THIS REPORT CONTAINS ASSESSMENTS OF COMMODITY AND TRADE ISSUES MADE BY USDA STAFF AND NOT NECESSARILY STATEMENTS OF OFFICIAL U.S. GOVERNMENT POLICY Required Report - public distribution Date: 9/17/2012 GAIN Report Number: SP1233 EU-27 Tree Nuts Annual 2012 Approved By: Robert Hanson Agricultural Counselor Prepared By: Arantxa Medina Marketing and Management Specialist Report Highlights: The United States is the most important supplier of nuts to the European Union. Over the last decade, U.S. nut exports to the EU went from $515 million in 2001 to $1.6 billion in 2011. In MY 2012/13, almond production in the EU is expected to reach 96,381 MT, higher than the previous year due to better results in Spain and Greece. Walnut production is expected to reach 59,500 MT, a lower figure after the excellent crop in France in the previous year. Hazelnut production is expected to reach 117,340 MT. Pistachio production is expected to increase by 20 percent to 7,530 MT, due mainly to increased area and production in Greece. Disclaimer: This report presents the situation and outlook for tree nuts (almonds, hazelnuts, walnuts and pistachios) in the EU-27. This report presents the views of the authors and does not reflect the official views of the U.S. Department of Agriculture (USDA). The data are not official USDA data. This report would not have been possible without the valuable expert contributions from the following Foreign Agricultural Service analysts: Marie-Cecile Henard, FAS/Paris covering France Mila Boshnakova, FAS/Sofia covering Bulgaria Ornella Bettini, FAS/Rome covering Italy and Greece Marcel Pinckaers, FAS/The Hague covering the Benelux Gerda Vandercammen, FAS/USEU Brussels Abbreviations and definitions used in this report Conversion factors: conversion factor is used to convert shelled to in-shell tree nuts. Almonds: 3.3 Hazelnuts: 2.03 Walnuts: 3.3 Pistachios: 1.5 GTA Global Trade Atlas Ha hectare; 1 ha = 2.471 acres HS Codes: Harmonized System codes for commodity classification used to calculate trade data. Almonds: Shelled 080212; In-shell 080211 Walnuts: Shelled 080232; In-shell 080231 Filberts/Hazelnuts: Shelled 080222; In-shell 080221 Pistachios: 080250 MT Metric ton = 1,000 kg EU MS European Union Member State(s) MY Marketing year Almonds: September/August Walnuts: October/September Hazelnuts: September/August Pistachios: September/August USD U.S. Dollar (Exchange rate at time of publishing €1=US$ 1.28) EU-27 Tree Nuts Annual 2012 2 Executive Summary: United States and EU: important trading partners The EU continues to be the most important export market (31 percent) for U.S. tree nuts. Other important markets are East Asia (29 percent), China & Hong Kong (20 percent) and the Middle East (13 percent). Within the EU, the most important trade partners for U.S. tree nuts are in order of importance; Spain, Germany and the Netherlands. Last year, EU imports of tree nuts totaled about 700,000 MT. The U.S. continues to be the largest supplier by far, with a 42 percent market share. Turkey ranks second with a market share of 15 percent, followed by Vietnam, the Philippines and India. Almost 30 percent of EU tree nuts imports concern the import of almond and another 16 percent hazelnuts. The United States is especially an important trade partner to the EU for supplying almonds, pistachios and walnuts where the U.S. has a market share of respectively 94, 64 and 63 percent. Changing EU consumer The EU population totals about 500 million with an average GDP per capita of around USD 30,000. Consumers in the EU-27 are now more than ever interested in food. They want to make more informed purchasing and consumption decisions. Variety, convenience, nutrition and health are - besides price - other important factors for making purchase decisions. These factors have an impact on the consumption of tree nuts. In addition, the shopping pattern is changing as a result of the snack and grazing culture. Innovative convenience stores are more and more competing with foodservice outlets. Consumers are also buying increasingly private labeled products, especially in those markets that have a highly consolidated food retail structure. Finally, the market for sustainable food is, albeit small, one of the most important growth markets. Food processing and snack industry are key buyers of tree nuts The European food processing and snack industry are the large users of tree nuts. Almonds are mainly used as an ingredient for producing marzipan, nougat, turron (Spanish confection) and many other pastries and sweets. They are also used to manufacture almond butter and paste. Hazelnuts are mainly used in confectionary to make praline and also, in combination with chocolate, for chocolate truffles. Due to the fact that hazelnut oil is strongly flavored and the kernels of walnuts are rich in oil, both are often used for manufacturing cooking oil. Pistachio nuts are used as an ingredient for manufacturing ice cream and confectionary products (such as baklava and mortadella). When roasted, salted or mixed, tree nuts are a popular snack. Due to changing lifestyles, people are more and more realizing that nuts can be enjoyed at various occasions and different places. Dinner for instance offers potential for tree nuts, where they can be used as an ingredient and as garnish due to their taste, quality, versatility and convenience. Expanding business in EU market Since the EU is an important market for U.S. tree nuts, exporters are exploring ways to expand their overseas business. One way can be visiting or exhibiting at trade shows. Europe’s leading trade show for tree nuts is Fruit Logistica, which takes place in February in Berlin, Germany. These shows provide an excellent platform to meet future importers of tree nuts. Other important trade shows in Europe EU-27 Tree Nuts Annual 2012 3 include Sial, Anuga, Food Ingredients, Health Ingredients, Vitafoods, PLMA Amsterdam and Biofach. Finally, it would be advisable for new-to-the-market exporters to have a look at the EU-27 Food and Agricultural Import Regulations and Standards report and the Exporter Guides produced at the various EU FAS Offices, US cooperators active in the EU Trade associations like the Almond Board of California, the California Pistachio Export Council, Western Pistachio Association/CalPure Pistachios and California Walnut Commission are active in the EU market. These trade associations, or so-called cooperators, in cooperation with FAS offices all over Europe, continuously work to further develop the market for tree nuts. EU-27 Tree Nuts Annual 2012 4 Commodities: Almonds, Shelled Basis Production: The EU is one of the world’s leading producers and consumers of almonds. In terms of origin, the United States is by far the largest producer, contributing to approximately 85 percent of the total world almond supply. Spain holds the position as the main EU producer. Other major EU almond producers are Italy and Greece. Spanish production has historically fluctuated greatly and it is not expected to increase its production significantly in the long term. This is due mainly to the declines in EU agricultural support programs and the continuing urbanization of traditional production areas. For MY 2012/13, the latest official forecast published by the Ministry of Agriculture, Food and Environment (MAGRAMA) show an estimated production figure of 69,636 MT (shelled basis), an increase of 6.4 percent compared to previous year’s crop. In general the crop has been good, though in some areas, the early varieties were affected by frosts and the lack of rain and in other areas affected some the flowering of some species. According to the MAGRAMA statistics, the regions that registered the most significant increases were Andalucia (+19.4 percent), Comunidad Valenciana (+18.9 percent) and Castilla La Mancha (+10.7 percent). MY 2012/13 almond production is expected to decrease from the previous year to around 4,545 MT. Due to strong competition, almond cultivation in Italy is becoming less and less profitable. Almond orchards are often located in less favored areas, where mechanization is not always feasible, additionally, old orchards, lack of investments and traditional production techniques have not allowed for high and constant yields over the years. Moreover, due to decreasing profitability, many farmers have been abandoning this crop or shifting to other crops (e.g., citrus fruit, wine grapes, horticultural products) that allow them to earn higher margins. For these reasons, planted area is forecast to further decline in the future. Almond cultivation in Greece has a long tradition and history. According to industry estimates, there are approximately 40,000 hectares currently cultivated for almonds, including all types of systematically cultivated orchards and a large number of scattered trees, which yield about 1,200 MT annually that is mostly for own consumption. The main almond producing areas include five prefectures (Katerini, Serres, Kavala, Magnisia, and Larissa) of Central Macedonia and Thessaly, located in northern Greece. The quality of Greek almonds is considered excellent and the most popular varieties are Ferragnes, Texas, Troito, and Retsou. The Ferragnes variety is growing in popularity and is replacing many traditional ones. MY 2012/13 Greek almond production is forecast to recover in terms of both quantity and quality. MY 2011/12 has been characterized as one of the worst years of the last 15 years, in terms of volume and low prices. In fact, heavy frost in December and adverse conditions in March heavily damaged the crop in the main producing areas, reducing the harvest by 60-70 percent. EU-27 Tree Nuts Annual 2012 5 Table 1. Major EU Almond Producers by Volume in MT (Shelled Basis) COUNTRY MY 2010/11 MY 2011/12 MY 2012/13 Spain 67,333 65,454 69,636 Italy 6,000 5,000 4,545 Greece 12,000 10,000 14,000 Source: FAS Europe Offices Consumption: Per capita consumption of tree nuts in Greece at 17 kilos/year is the highest in the EU and one of the highest in the world, followed by Spain and Italy. Almonds represent an important component of the Mediterranean diet and are consumed mainly as a snack food, and to a lesser extent, as an ingredient for confectionary products, such as ice cream and chocolate. Traditionally almonds are characterized by their good taste and high quality and are regarded as a healthy snack. Consumption patterns depend on factors such as dietary habits, income level and tradition. EU almond consumption absorbs not only domestic production, but also imported quantities. Tree nuts imports are indispensable for EU consumers. U.S. almonds imports are utilized in a variety of ways – for direct consumption, for processing into added value nuts, as food ingredients (almond flour, diced or sliced) and for processing in the confectionary industry. Trade: Imports In MY 2010/11, 95 percent of total EU-27 imports originated in the United States, making the U.S. the number one almond supplier by far, mainly exporting shelled or peeled almonds. U.S. almonds face competition in the EU from locally grown almonds, particularly from Spain. U.S. almonds will likely continue to enter the EU market with highly competitive prices, influenced by the new record crop in California forecasted by the National Agricultural Statistics Service for 2012. The major EU-27 importers by volume are Spain, Germany and the Netherlands. Almond imports are mainly destined for the confectionary, ice cream and chocolate industries. Nut crops are less perishable than other fruits. Therefore, in many countries, almond imported quantities are destined not only for domestic consumption, but - after being stored, processed, and packaged - they are re-exported to third countries throughout the year. Table 2. EU-27 Imports of Almonds by Origin in MT (Shelled Basis) Country of origin MY 2008/09 MY 2009/10 MY 2010/11 United States 187,107 185,455 192,274 Australia 6,361 4,292 6,192 Morocco 1,503 1,875 1,733 Chile 2,057 1,160 448 EU-27 Tree Nuts Annual 2012 6 Syria 148 391 299 Canada 332 109 257 Others 1,063 1,048 961 TOTAL EXPORTS 198,571 194,330 202,164 Source: GTA Exports The top destinations for EU-27 almonds in MY 2010/11 were Ceuta (an Autonomous city of Spain in the North of Africa), Switzerland and the United States and Russia. The largest almond exporter is Spain and Spanish exports are destined mainly for other EU MS. Table 3. EU-27 Exports of Almonds by Destination in MT (Shelled Basis) Country of origin MY 2008/09 MY 2009/10 MY 2010/11 Ceuta 3,607 1,682 2,237 Switzerland 1,662 1,654 1,799 United States 605 542 1,266 Russia 556 739 1,075 Algeria 476 537 482 Turkey 137 420 443 Others 3,090 3,980 4,147 TOTAL EXPORTS 10,133 9,554 11,449 Source: GTA EU-27 Tree Nuts Annual 2012 7 Production, Supply and Demand Data Statistics: 2010 2011 2012 2010/2011 2011/2012 2012/2013 Almonds, Market Year Begin: Market Year Begin: Market Year Begin: Shelled Basis Sep 2010 Sep 2011 Sep 2012 EU27 USDA New USDA New USDA New Official Post Official Post Official Post Area Planted 0 711,597 0 710,187 0 710,134 (HA) Area Harvested 0 693,638 0 678,112 0 681,009 (HA) Bearing Trees 0 0 0 0 0 0 (1000 TREES) Non-Bearing Trees 0 0 0 0 0 0 (1000 TREES) Total Trees 0 0 0 0 0 0 (1000 TREES) Beginning Stocks 1,600 30,000 300 30,000 0 30,000 (MT) Production 91,000 93,010 90,000 88,896 0 96,381 (MT) Imports 220,000 240,000 (MT) 202,164 205,000 0 200,000 Total Supply 312,600 325,174 330,300 323,896 0 326,381 (MT) Exports 12,500 11,449 13,000 12,000 0 11,000 (MT) Domestic Consumption 299,800 283,725 317,000 281,896 0 285,381 (MT) Ending Stocks 300 30,000 300 30,000 0 30,000 (MT) Total Distribution 312,600 325,174 330,300 323,896 0 326,381 (MT) Source: FAS Europe Offices EU-27 Tree Nuts Annual 2012 8 Commodities: Walnuts, Inshell Basis Production: France is a net exporter of in-shell walnuts, with 85 percent of exports directed to the EU in 2011, where Italy, Spain and Germany are France’s leading customers. France’s exports of in-shell walnuts skyrocketed in 2011 at almost 30,000 MT, due to the significantly higher domestic production than in the previous year. For MY 2012/13, the walnut harvest production figure for France is expected to be relatively lower than in previous MY, around 35,000 MT. Italy lost its walnut market leadership a few decades ago and is now a major importer, mainly from the United States. Most walnuts are cultivated in southern Italy (i.e., the Campania region), where the main varieties are Sorrento and Malizia. Because farmers generally grow walnut trees for both timber and nuts, nut yields and quality have suffered. Higher input costs and lower prices have negatively affected crop profitability. As a result, Italian walnut production supplies about 20 percent of domestic requirements and the remainder is imported. Some farmers in northern have established efficient and profitable walnut orchards, where orchards planted with the Chandler and Lara varieties yield about 4.2 MT/ha (in shell, dried). MY 2012/13 walnut harvest is forecast at 10,500 MT, which represents the average production in Italy. MY 2011/12 has been an exceptional year in terms of quantity. On average, quality is expected to be good. Experts estimate that normally around 25 percent of northern harvest is only suitable for processing. In Spain, the MARM has not yet published the official walnut production data for MY 2012/13. Therefore, if weather conditions are favorable, we can expect an average production of 12,000 MT for current MY. Table 4. Major EU Walnut Producers in MT (In-shell Basis) COUNTRY MY 2010/11 MY 2011/12 MY 2012/13 France 30,855 38,346 35,000 Italy 15,000 12,000 10,500 Spain 13,378 12,200 12,000 Source: FAS Europe Offices Consumption: Walnuts are mainly purchased in winter time both in in-shell and shelled shape for fresh consumption. More consumers are increasingly purchasing walnuts all year round due to their perceived nutritional benefits. Walnut consumption in the EU falls into several categories: as a snack; an ingredient in home cooking; by-products for further processing and as ingredient in the pastry and bakery industry. Trade: EU-27 Tree Nuts Annual 2012 9 Imports The wide gap between EU walnut production and imports provides an excellent opportunity for walnut exporters. The United States is the number one supplier of walnuts, both in-shell and shelled. The EU imports various types of nuts for direct consumption as well as for further processing and re- export within the region in different forms, such as salted, baked, fried and mixed nuts. Table 5. EU-27 Imports of Walnuts by Origin in MT (Inshell Basis) Country of origin MY 2008/09 MY 2009/10 MY 2010/11 United States 90,549 101,548 121,288 Moldova 18,136 21,509 21,557 Chile 17,897 16,047 17,570 Ukraine 9,339 11,732 17,455 India 19,671 18,411 12,152 China 5,473 4,328 8,020 Others 2,513 2,664 4,316 TOTAL IMPORTS 163,578 176,239 202,358 Source: GTA Exports The top destinations for EU-27 walnuts in MY 2010/11 were Switzerland, Moldova and Croatia. Table 6. EU-27 Exports of Walnuts by Destination in MT (Inshell Basis) Country of origin MY 2008/09 MY 2009/10 MY 2010/11 Switzerland 2,260 2,605 3,018 Moldova 2,509 3,734 2,734 Croatia 2,756 2,993 1,958 Turkey 4,759 4,890 1,933 Norway 520 532 839 Bosnia & Herzegovina 2,350 1,680 790 Others 10,933 12,048 4,267 TOTAL EXPORTS 26,087 28,482 15,539 Source: GTA EU-27 Tree Nuts Annual 2012 10 Production, Supply and Demand Data Statistics: 2010 2011 2012 Wa 2010/2011 2011/2012 2012/2013 lnuts, Market Year Market Year Market Year Inshell Basis Begin: Oct 2010 Begin: Oct 2011 Begin: Oct 2012 EU27 USDA New USDA New USDA New Official Post Official Post Official Post Area Planted 0 35,491 0 36,003 0 36,003 (HA) Area Harvested 0 33,812 0 34,324 0 34,724 (HA) Bearing Trees 0 0 (1000 0 0 0 0 TREES) Non-Bearing Trees 0 0 (1000 0 0 0 0 TREES) Total Trees 0 0 (1000 0 0 0 0 TREES) Beginning Stocks 5,000 40,000 5,000 40,000 0 40,000 (MT) Production 59,000 60,495 60,000 64,952 0 59,500 (MT) Imports 140,200 202,358 150,000 195,000 0 195,000 (MT) Total Supply 204,200 302,853 215,000 299,952 0 294,500 (MT) Exports 13,100 15,539 15,000 15,000 0 15,000 (MT) Domestic Consumption 186,100 247,314 195,000 244,952 0 239,500 (MT) Ending Stocks 5,000 40,000 5,000 40,000 0 40,000 (MT) Total Distribution 204,200 302,853 215,000 299,952 0 294,500 (MT) Source: FAS Europe Offices EU-27 Tree Nuts Annual 2012 11 Commodities: Filberts, Inshell Basis Production: In the text below, we will refer to filberts as hazelnuts, the term most commonly used in international marketing. Italy is the second largest hazelnut producer in the world (13.5 percent of total output) ahead of the United States but behind Turkey, whose huge supply dominates the world market. Italian hazelnut producers have increasingly improved their production techniques (irrigation, fertilization, pesticide use, and mechanization) enhancing yield and maintaining Italy’s competitiveness in the world market. The average farm net revenue fluctuates between €2,500 and 3,000/ha. Hazelnut production is spread around Italy with concentrations in the Piedmont region in the north, Viterbo province in the center, the Sicily region, and Avellino province in the South. MY 2012/13 hazelnut production is forecast to decrease by 22 percent compared to the previous year because of the dryness. Furthermore, the production decrease is also linked to the cyclical swings in yields which make MY 2012/13 a ‘down’year. In general, planted area should be close to 70,000 hectares as in MY 2011/12. Spain also produces a significant quantity of hazelnuts. The Spanish production of hazelnuts in is concentrated in Catalonia and more specifically in the Reus area, in the Tarragona province. The latest forecast published by the MAGRAMA shows an estimated production figure of 16,900 MT, similar to previous year’s crop. Table 7. Main EU Hazelnut Producers in MT (In-shell Basis) COUNTRY MY 2010/11 MY 2011/12 MY 2012/13 Italy 93,644 128,947 100,000 Spain 15,086 16,300 16,900 Source: FAS Europe Offices Consumption: Domestic EU hazelnut production supplies less than 40 percent of local demand for snack and industrial purposes. Domestic demand is met by imports -- mainly from Turkey. In general, hazelnuts are sold both in-shell and shelled shape. In-shell hazelnuts are generally sold as a snack for fresh consumption while shelled ones, both whole and milled nuts, are usually employed as a raw material for confectionary and bakery food companies. Furthermore, low quality shelled hazelnuts are often used by cosmetic companies. In countries such as Italy, approximately 90 percent of the harvest goes to processing companies whereas fresh consumption represents the remaining 10 percent. Trade: Imports EU-27 Tree Nuts Annual 2012 12 In MY 2010/11, Chile passed the United States as the main supplier of in-shell hazelnuts to the EU. However, when total imports are converted to in-shell basis, the United States falls to the fifth position in MY 2010/11. Shelled or peeled hazelnuts are imported mainly from Turkey, the world’s dominant producer. Italy is the second world producer and exports mainly to other EU MS. Table 8. EU-27 Imports of Hazelnuts by Origin in MT (Inshell Basis) Country of origin MY 2008/09 MY 2009/10 MY 2010/11 Turkey 201,524 181,354 228,940 Georgia 14,531 16,008 19,346 Chile 2,621 2,161 4,332 Azerbaijan 2,785 11,743 3,565 United States 1,711 3,436 1,774 Others 733 535 362 TOTAL IMPORTS 223,905 215,237 258,319 Source: GTA Exports The top destinations for EU-27 hazelnuts in MY 2010/11 were Switzerland and Hong Kong. Most of the hazelnut trade occurs within the EU. The major exporters are Italy, Germany and Spain. Table 9. EU-27 Exports of Hazelnuts by Destination in MT (Inshell Basis) Country of origin MY 2008/09 MY 2009/10 MY 2010/11 Switzerland 4,121 4,581 3,181 Hong Kong 462 11 1,472 Brazil 817 662 678 Norway 1,325 882 549 Croatia 497 629 469 Others 7,213 3,906 3,176 TOTAL EXPORTS 14,435 10,671 9,525 Source: GTA EU-27 Tree Nuts Annual 2012 13 Production, Supply and Demand Data Statistics: 2010 2011 2012 2010/2011 2011/2012 2012/2013 Filberts, Market Year Begin: Market Year Begin: Market Year Begin: Inshell Basis EU2 Sep 2010 Sep 2011 Sep 2012 7 USDA New USDA New USDA New Official Post Official Post Official Post Area Planted 0 85,042 0 85,270 0 85,270 (HA) Area Harvested 0 81,451 0 81,748 0 81,440 (HA) Bearing Trees 0 0 (1000 0 0 0 0 TREES) Non-Bearing (1000 Trees 0 0 0 0 0 0 TREES) Total Trees (1000 0 0 0 0 0 0 TREES) Beginning Stocks 3,100 40,000 1,900 35,000 0 35,000 (MT) Production 105,000 109,092 145,000 146,190 0 117,340 (MT) Imports (MT) 275,000 258,319 280,000 215,000 0 220,000 Total Supply 383,100 407,411 426,900 396,190 0 372,340 (MT) Exports 11,200 9,525 10,000 9,500 0 9,500 (MT) Domestic Consumption 370,000 362,886 415,000 351,690 0 327,840 (MT) Ending Stocks 1,900 35,000 1,900 35,000 0 35,000 (MT) Total Distribution 383,100 407,411 426,900 396,190 0 372,340 (MT) Source: FAS Europe Offices EU-27 Tree Nuts Annual 2012 14 Commodities: Pistachios, Inshell Basis Production: According to industry estimates, in MY 2012/13 Greek pistachio area and production are forecast to increase significantly. Greek pistachios are produced mainly in the Island of Aegina and in the area of Lamia, located in central Greece. New producing areas include the Makrakomi area of Central Greece and the municipality of Oropos, in East Attica. Due to their exceptional flavor, shape and full kernel, the Aegina pistachio has been awarded by the European Commission as a PDO (Protected Designation of Origin), distinguishing it from all other pistachio varieties worldwide. Sicily, especially the Bronte area, produces more than 90 percent of Italy’s pistachio nuts. The majority of Italian pistachios are the Bianca variety (also called Napoletana), which is normally harvested in September. Pistachios from the Bronte area are sold under a PDO (Protected Designation of Origin) label issued by the EU Commission in 2010. To qualify as a PDO product, farmers must follow specific production methods, which guarantee a high quality level, but also higher harvesting costs. In recent years, pistachio production has slightly expanded to other areas in Sicily, where newer, less labor and input intensive orchards have been planted. Pistachio trees production is cyclical, bearing heavily in alternate years. MY 2012/13 will be a lower bearing year. Consumption: Domestic EU pistachio production is not sufficient to cover domestic demand, resulting in significant imports from Iran and the United States. The overall pistachios use can be split among many different ones starting from the in-shell basically traded as a snack food or as an ingredient employed by restaurant, shelled pistachios are used by bakeries and food companies (bakeries, cosmetic companies, sweet food companies and so on) while milled pistachios are mainly used by ice-cream makers. Trade: Imports The EU is a net importer of pistachios due to very limited EU production. The main suppliers for the European market are the United States and Iran, who together account for nearly 100 percent of total imports. U.S. pistachios continue to be the main source of pistachios in the EU, as they have a higher quality image than their major competitor. Despite this fact, in MY 2010/11 there was a significant decrease in imports driven by lower demand in important markets such as the Netherlands (-12 percent), Spain (-40 percent), the U.K. (-45 percent) or Greece (-73 percent). This tendency will likely continue in MY 2011/12. Table 10. EU-27 Imports of Pistachios by Origin in MT (Inshell Basis) Country of origin MY 2008/09 MY 2009/10 MY 2010/11 EU-27 Tree Nuts Annual 2012 15 United States 51,142 52,120 39,602 Iran 18,589 20,744 20,581 Afghanistan 0 1,995 1,234 Turkey 1,437 309 942 Syria 51 898 399 Argentina 71 28 52 Others 603 462 334 TOTAL IMPORTS 71,893 76,556 63,144 Source: GTA Exports EU-27 exports of pistachios are very limited. The top destinations for EU-27 pistachios in MY 2010/11 were Switzerland and Melilla, an autonomous Spanish city located in the North of Africa. Other usual destinations for European pistachios (mainly re-exported from other countries) are ex-Yugoslavian republics, such as Macedonia and Serbia, and Russia. The major pistachio exporters are Greece, Italy and Spain. Table 11. EU-27 Exports of Pistachios by Destination in MT (Inshell Basis) Country of origin MY 2008/09 MY 2009/10 MY 2010/11 Switzerland 257 396 530 Melilla 410 434 476 Macedonia 69 83 212 Serbia 213 191 71 Ceuta 53 1,185 68 Russia 60 45 66 Others 992 591 416 TOTAL EXPORTS 2,054 2,925 1,839 Source: GTA EU-27 Tree Nuts Annual 2012 16 Production, Supply and Demand Data Statistics: 2010 2011 2012 2010/2011 2011/2012 2012/2013 Market Year Market Year Market Year Pistachios, Begin: Sep Begin: Sep Begin: Sep Inshell Basis EU27 2010 2011 2012 USDA O New USDA New USDA New fficia P Officiaos t P Officiaost Post l l l Area Planted 0 0 12,76 (HA) 8,615 8,665 0 5 Area Harvested 0 0 12,56 (HA) 8,465 8,605 0 5 Bearing Trees 0 0 (1000 0 0 0 0 TREES) Non-Bearing Trees 0 0 (1000 0 0 0 0 TREES) Total Trees 0 0 (1000 0 0 0 0 TREES) 15,00 (MT) Beginning Stocks 1,800 0 1,500 1,500 0 1,500 Production (MT) 10,700 6,280 10,000 6,280 0 7,530 Imports 63,14 59,00 60,00 (MT) 67,675 4 65,000 0 0 0 Total Supply 84,42 66,78 69,03 (MT) 80,175 4 76,500 0 0 0 Exports 1,675 1,500 (MT) 1,839 1,900 0 1,900 81,08 63,38 65,63 (MT) Domestic Consumption 77,000 5 73,500 0 0 0 Ending Stocks 1,500 1,500 (MT) 1,500 1,500 0 1,500 Total Distribution 84,42 66,78 69,03 (MT) 80,175 4 76,500 0 0 0 Source: FAS Europe Offices EU-27 Tree Nuts Annual 2012 17 Commodities: Almonds, Shelled Basis Walnuts, Inshell Basis Filberts, Inshell Basis Pistachios, Inshell Basis Policy: European Council Regulation (EC) No 73/2009 (which repealed Council Regulation (EC) No 1782/2003) establishes the common rules for direct support schemes under the EU’s Common Agricultural Policy (CAP). Section 4, Articles 82 to 86, “Area payment for nuts”, defines the general payment structure for CAP assistance to the tree nut sector. Under this Regulation, EC aid will be granted for season 2009-2011 to farmers who produce almonds, hazelnuts, walnuts, pistachios or locust beans and meet the conditions for eligibility outlined in article 85. Tree nut producers are eligible for EC based on the guaranteed maximum area allocated to each MS, which is defined as their national guaranteed area (NGA) – for NGA and Financial Ceiling, please see EC/73/2009 or E46098. In MY 2011/12, of the 568,000 hectares guaranteed by Regulation 73/2009 for Spain, 434,000 hectares received aid in Spain. For this MY, the amount received per hectare was 42.88 €. As of 2012, producers will see the EU aid separated from production (decoupling), though MS are allowed to continue to provide with a national aid of €120.75 maximum per hectare for the production of these products. In the case of Spain, this payment will be co-financed by the MAGRAMA and the Autonomous Regions. According to the Spanish Agricultural Guarantee Fund (FEGA), for MY 2012/13 a total of 442,621 hectares applied for national aid, 1.3 percent less than in previous year. Moreover, the Spanish government launched a new program for specific agricultural activities entailing additional agri-environment benefits, as described in Article 68 of Regulation 73/2009 and producers of almonds, hazelnuts walnuts and carob beans were eligible. Spain allocated €13.1 million Euro and almost 9,000 farmers applied for this aid and will benefit from these payments. Special EU Import Conditions for U.S. Almonds As of September 1, 2007, the EU implemented Special Import Conditions, which called for mandatory testing of California almonds imported to EU member countries. The California almond industry and the USDA developed a Voluntary Aflatoxin Sampling Plan (VASP) comparable to the EU sampling procedures so that almonds can be uniformly tested before they are shipped to the EU. In March 2012, the European Commission implemented the Regulation 274/2012, amending Commission Regulation 1152/2009, imposing special conditions governing the import of certain foodstuffs from certain third countries due to contamination risk by aflatoxins. Regulation 274/2012 states that it is appropriate to repeal the transitional provision for foodstuffs imported from the United States of America, which are not covered by the Voluntary Aflatoxin EU-27 Tree Nuts Annual 2012 18 Sampling Plan (VASP), as sufficient time has been provided to operators in the United States of America to implement the Voluntary Aflatoxin Sampling Plan. Almonds with a VASP certificate are subject to random testing while almonds without this certificate are subject to being rejected. Regulation 1152/2009 introduced the use of a Common Entry Document (CED), similar to the Common Veterinary Entry Document (CVED) used for veterinary products. Starting January 1, 2010, the importer has to provide prior notification to the competent authorities at the designated port of entry for the goods covered by the regulation at least one working day prior to the arrival of the goods, using the CED. The CED was published in Annex II of the Regulation 669/2009. Provisions for methods of sampling and analysis for the official control of mycotoxins including aflatoxins are laid down in Commission Regulation 401/2006 as amended by Commission Regulation 178/2010. As of March 13, 2010, sampling under the VASP is performed on the basis of a 2x10 kg sample, in accordance with the new EU sampling legislation. For additional information see Annex VII B of the EU guidance document. Additional information on the VASP program is also available from the Almond Board of California: aspx Commission Regulation (EU) No 165/2010 increased the maximum aflatoxin levels for almonds and pistachios, as well as apricot kernels, hazelnuts and Brazil nuts, bringing them in line with the Codex Alimentarius levels for tree nuts adopted in July 2008. As a result of both new EU regulations, EU aflatoxin levels are in line with existing Codex maximum aflatoxin levels and sampling plans. However, EU legislation has a more extensive product coverage and also includes separate maximum limits for aflatoxin B1. The new levels, effective on March 9, 2010, changes to maximum tolerance for aflatoxin to the following: Ready-to-Eat For Further Processing (RTE) (FFP) Almonds 10 ppb total 15 ppb total 8 ppb B1 12 ppb B1 Hazelnuts, Brazil Nuts 10 ppb total 15 ppb total 5 ppb B1 8 ppb B1 Pistachios 10 ppb total 15 ppb total 8 ppb B1 12 ppb B1 For more information, see the E50018 GAIN report Author Defined: Related Reports EU-27 Tree Nuts Annual 2012 19 Report Number Title Date Released IT1148 Italy Tree Nuts 2011 10/05/2011 GR1109 Greece - Cyprus Tree Nuts 2011 08/22/2011 SP1118 EU-27 Tree Nuts Annual 08/30/2011 E50018 New EU Aflatoxin Levels and Sampling Plan 03/09/2010 These reports can be accessed through the FAS website EU-27 Tree Nuts Annual 2012 20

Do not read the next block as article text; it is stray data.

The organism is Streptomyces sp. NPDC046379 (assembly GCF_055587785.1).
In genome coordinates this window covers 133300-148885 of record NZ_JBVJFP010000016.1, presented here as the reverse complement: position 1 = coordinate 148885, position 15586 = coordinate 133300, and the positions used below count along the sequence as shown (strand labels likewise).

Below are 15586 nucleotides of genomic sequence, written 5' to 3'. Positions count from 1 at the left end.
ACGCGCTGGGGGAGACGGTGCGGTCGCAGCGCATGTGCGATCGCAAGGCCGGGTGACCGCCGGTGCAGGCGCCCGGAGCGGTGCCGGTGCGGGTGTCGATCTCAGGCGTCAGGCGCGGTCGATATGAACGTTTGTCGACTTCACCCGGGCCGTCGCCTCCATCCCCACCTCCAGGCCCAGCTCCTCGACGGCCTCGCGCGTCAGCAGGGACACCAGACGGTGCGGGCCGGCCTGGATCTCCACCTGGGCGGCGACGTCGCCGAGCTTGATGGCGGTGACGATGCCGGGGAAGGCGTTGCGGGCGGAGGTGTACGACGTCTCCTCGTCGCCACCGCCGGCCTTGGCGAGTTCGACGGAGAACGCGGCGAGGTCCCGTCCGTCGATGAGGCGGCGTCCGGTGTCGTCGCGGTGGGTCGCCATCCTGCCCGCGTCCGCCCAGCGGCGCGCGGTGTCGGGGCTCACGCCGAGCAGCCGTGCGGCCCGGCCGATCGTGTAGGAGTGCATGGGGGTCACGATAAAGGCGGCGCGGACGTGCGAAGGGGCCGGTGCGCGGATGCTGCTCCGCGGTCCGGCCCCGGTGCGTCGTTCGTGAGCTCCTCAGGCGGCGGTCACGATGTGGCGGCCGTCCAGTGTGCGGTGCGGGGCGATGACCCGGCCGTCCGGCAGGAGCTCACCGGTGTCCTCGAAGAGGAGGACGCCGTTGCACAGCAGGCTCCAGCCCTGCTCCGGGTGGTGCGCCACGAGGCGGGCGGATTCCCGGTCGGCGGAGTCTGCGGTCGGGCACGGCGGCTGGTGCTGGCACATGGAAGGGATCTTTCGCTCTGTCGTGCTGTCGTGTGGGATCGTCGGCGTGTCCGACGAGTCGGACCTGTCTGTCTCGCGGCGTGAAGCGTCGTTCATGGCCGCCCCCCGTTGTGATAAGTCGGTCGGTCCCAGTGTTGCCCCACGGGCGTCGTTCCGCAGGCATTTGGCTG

Posted: 29 September 2012